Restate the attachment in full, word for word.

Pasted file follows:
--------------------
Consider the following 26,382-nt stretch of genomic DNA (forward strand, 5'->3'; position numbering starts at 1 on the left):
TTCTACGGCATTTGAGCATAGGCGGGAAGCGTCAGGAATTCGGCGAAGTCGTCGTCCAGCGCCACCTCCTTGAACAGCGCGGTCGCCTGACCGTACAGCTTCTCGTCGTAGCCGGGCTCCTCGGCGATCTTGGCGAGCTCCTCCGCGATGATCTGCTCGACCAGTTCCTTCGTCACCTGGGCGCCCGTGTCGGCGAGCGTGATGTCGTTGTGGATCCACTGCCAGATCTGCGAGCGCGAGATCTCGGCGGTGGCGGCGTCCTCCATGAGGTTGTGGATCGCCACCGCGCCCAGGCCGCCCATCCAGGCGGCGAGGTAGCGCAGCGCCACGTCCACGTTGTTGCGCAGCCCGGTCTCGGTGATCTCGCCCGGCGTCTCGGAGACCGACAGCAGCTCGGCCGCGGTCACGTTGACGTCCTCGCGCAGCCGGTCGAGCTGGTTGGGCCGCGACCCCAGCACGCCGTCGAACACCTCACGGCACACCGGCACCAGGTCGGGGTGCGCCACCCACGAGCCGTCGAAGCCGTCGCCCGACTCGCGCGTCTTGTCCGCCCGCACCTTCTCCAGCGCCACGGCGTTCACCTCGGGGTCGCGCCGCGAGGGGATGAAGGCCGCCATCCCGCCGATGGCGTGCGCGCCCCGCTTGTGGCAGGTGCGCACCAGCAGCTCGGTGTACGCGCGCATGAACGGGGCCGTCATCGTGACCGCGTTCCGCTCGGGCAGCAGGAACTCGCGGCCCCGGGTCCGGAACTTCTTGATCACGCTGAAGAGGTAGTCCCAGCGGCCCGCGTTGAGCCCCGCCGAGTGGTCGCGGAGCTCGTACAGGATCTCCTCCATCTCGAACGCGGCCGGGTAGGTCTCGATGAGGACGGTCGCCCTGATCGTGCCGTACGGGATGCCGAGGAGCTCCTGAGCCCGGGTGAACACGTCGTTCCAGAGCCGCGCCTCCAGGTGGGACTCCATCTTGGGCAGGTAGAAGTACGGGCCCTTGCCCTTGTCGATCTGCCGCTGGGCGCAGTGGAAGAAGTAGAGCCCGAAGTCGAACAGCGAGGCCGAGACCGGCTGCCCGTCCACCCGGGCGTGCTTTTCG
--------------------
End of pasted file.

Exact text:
Consider the following 26,382-nt stretch of genomic DNA (forward strand, 5'->3'; position numbering starts at 1 on the left):
TTCTACGGCATTTGAGCATAGGCGGGAAGCGTCAGGAATTCGGCGAAGTCGTCGTCCAGCGCCACCTCCTTGAACAGCGCGGTCGCCTGACCGTACAGCTTCTCGTCGTAGCCGGGCTCCTCGGCGATCTTGGCGAGCTCCTCCGCGATGATCTGCTCGACCAGTTCCTTCGTCACCTGGGCGCCCGTGTCGGCGAGCGTGATGTCGTTGTGGATCCACTGCCAGATCTGCGAGCGCGAGATCTCGGCGGTGGCGGCGTCCTCCATGAGGTTGTGGATCGCCACCGCGCCCAGGCCGCCCATCCAGGCGGCGAGGTAGCGCAGCGCCACGTCCACGTTGTTGCGCAGCCCGGTCTCGGTGATCTCGCCCGGCGTCTCGGAGACCGACAGCAGCTCGGCCGCGGTCACGTTGACGTCCTCGCGCAGCCGGTCGAGCTGGTTGGGCCGCGACCCCAGCACGCCGTCGAACACCTCACGGCACACCGGCACCAGGTCGGGGTGCGCCACCCACGAGCCGTCGAAGCCGTCGCCCGACTCGCGCGTCTTGTCCGCCCGCACCTTCTCCAGCGCCACGGCGTTCACCTCGGGGTCGCGCCGCGAGGGGATGAAGGCCGCCATCCCGCCGATGGCGTGCGCGCCCCGCTTGTGGCAGGTGCGCACCAGCAGCTCGGTGTACGCGCGCATGAACGGGGCCGTCATCGTGACCGCGTTCCGCTCGGGCAGCAGGAACTCGCGGCCCCGGGTCCGGAACTTCTTGATCACGCTGAAGAGGTAGTCCCAGCGGCCCGCGTTGAGCCCCGCCGAGTGGTCGCGGAGCTCGTACAGGATCTCCTCCATCTCGAACGCGGCCGGGTAGGTCTCGATGAGGACGGTCGCCCTGATCGTGCCGTACGGGATGCCGAGGAGCTCCTGAGCCCGGGTGAACACGTCGTTCCAGAGCCGCGCCTCCAGGTGGGACTCCATCTTGGGCAGGTAGAAGTACGGGCCCTTGCCCTTGTCGATCTGCCGCTGGGCGCAGTGGAAGAAGTAGAGCCCGAAGTCGAACAGCGAGGCCGAGACCGGCTGCCCGTCCACCCGGGCGTGCTTTTCG